Connected cows: This innovative approach to farming allows cows to manage their own care, with the freedom to decide when to eat, when to go outside and when to be milked. Robots are used for milking and data patterns on everything from fertility cycles to eating habits are fed back to handlers through cow collar-mounted transponders.
Even at this early stage, excellent efficiencies have been recorded as Nick explains. “On a normal farm, cows will be milked twice a day. In our farm, the cows choose to be milked more often, which has translated into 2.7 times a day, giving an increased milk yield of 30%.”
A fun app based on the data, Me + Moo, is the world’s first 5G enabled connected cow app and allows users to follow their own selected cow from a 5G RuralFirst farm and receive daily updates on its progress.
Hands-free hectare: Giving the farmer the opportunity to be hands-off, the trial is exploring the use, value and benefit of autonomous tractors, controlled by drones in real time, and testing to see if it is possible to control autonomous systems via 5G.
AR tourist guides: Currently on test in the Orkney Islands, this project may be extended past the general project end date of March 2019 to allow for testing throughout the busy summer months when the islands’ population of 20,000 residents is given an enormous boost – the islands receive 340,000 tourists a year. Cisco worked with a US immersive technology company, who have produced content for film and TV, to build an augmented reality virtual tourist guide to showcase lesser known parts of the island to visitors.
Connectivity is provided on the ferries that bring the visitors to the island and the buses that drive them around, the app offers a range of four characters – all with Scottish accents – and there are 19 different locations for visitors to discover. It is, as Nick explains, a commercial model that is compatible with local industry and businesses as well as enhancing visitor experience, built not to showcase the technology of augmented reality but to showcase the impact of this type of technology in this specific area.
One of the main challenges for the project was the weather, Nick reveals. Working outdoors to install the hardware equipment in Orkney meant that everything had to be ready for November, with no more chance of outdoor work until February due to the high winds. A short project timescale – just 12 months – was a further challenge. “Luckily we had CloudNet, the local integrator on the islands who were also part of the project, and their role was to do all of the hands-on installation,” says Nick.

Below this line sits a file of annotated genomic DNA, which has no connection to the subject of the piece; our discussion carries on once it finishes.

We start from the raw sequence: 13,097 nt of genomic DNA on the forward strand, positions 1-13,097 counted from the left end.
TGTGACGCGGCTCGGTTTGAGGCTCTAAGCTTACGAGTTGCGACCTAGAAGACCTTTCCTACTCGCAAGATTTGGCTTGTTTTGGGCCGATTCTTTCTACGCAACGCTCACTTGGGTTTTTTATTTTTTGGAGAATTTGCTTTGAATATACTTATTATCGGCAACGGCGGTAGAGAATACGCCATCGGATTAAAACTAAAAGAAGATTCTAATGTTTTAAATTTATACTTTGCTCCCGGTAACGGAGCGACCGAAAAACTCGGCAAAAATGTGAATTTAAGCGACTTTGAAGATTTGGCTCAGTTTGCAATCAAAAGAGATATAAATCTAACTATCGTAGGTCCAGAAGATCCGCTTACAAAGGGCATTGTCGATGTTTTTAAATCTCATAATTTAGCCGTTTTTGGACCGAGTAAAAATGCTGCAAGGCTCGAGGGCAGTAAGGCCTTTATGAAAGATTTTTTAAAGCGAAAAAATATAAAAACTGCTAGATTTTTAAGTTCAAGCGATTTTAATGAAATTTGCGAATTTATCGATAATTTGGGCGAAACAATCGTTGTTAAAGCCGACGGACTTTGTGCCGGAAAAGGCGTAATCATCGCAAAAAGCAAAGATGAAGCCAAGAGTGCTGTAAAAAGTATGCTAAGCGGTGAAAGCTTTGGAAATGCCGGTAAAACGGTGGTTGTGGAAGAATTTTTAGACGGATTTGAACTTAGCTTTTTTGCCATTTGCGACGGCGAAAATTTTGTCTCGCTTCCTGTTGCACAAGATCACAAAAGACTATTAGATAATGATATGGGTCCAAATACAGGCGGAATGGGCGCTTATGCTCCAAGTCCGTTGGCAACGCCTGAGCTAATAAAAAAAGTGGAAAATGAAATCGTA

Introducing change to traditional communities can also be a sensitive issue and Nick explains how important it was to gather people’s views and opinions from the start. “We went through a whole range of issues in the last 12 months, getting right licences, putting them in the right place and talking to the communities. Having the Orkney Council and Somerset’s Agri-EPI centre as part of the consortium was crucial in getting local participants on board. We try to be as sensitive as possible and try to consider everybody's opinion before we do anything.”
The team have produced a video summarising the challenges of a rural 5G build.
Building the future
Presenting all the innovations in one high tech package is critical in building the right businesses cases to show mobile network operators the benefits of deploying infrastructure in these rural areas. And this project, reveals Nick, is a major showcase, not only to show what can be achieved in the UK but also in rural communities around the world – “this is a flagship project”.
And, he confirms, for the technology companies involved – for Cisco, BT and the others – it’s now all about commercialisation. “We’ve done enough experiments, now we need to try scaling it up.”
Looking ahead, the signs are very positive for high impact 5G connectivity in rural areas. In fact, experts within the industry claim that rural locations could actually be easier to bring 5G coverage to. Jason Tofsky, Technology, Media and Telecom Group MD at Goldman Sachs, says that rural towns are easier to connect than built up cities because they lack the big buildings and other obstacles that can interfere with a 5G signal. So, in the coming age of 5G, it looks like the countryside won’t be left behind.
Words: Bernadette Fallon
5G RuralFirst At Mobile World Congress Barcelona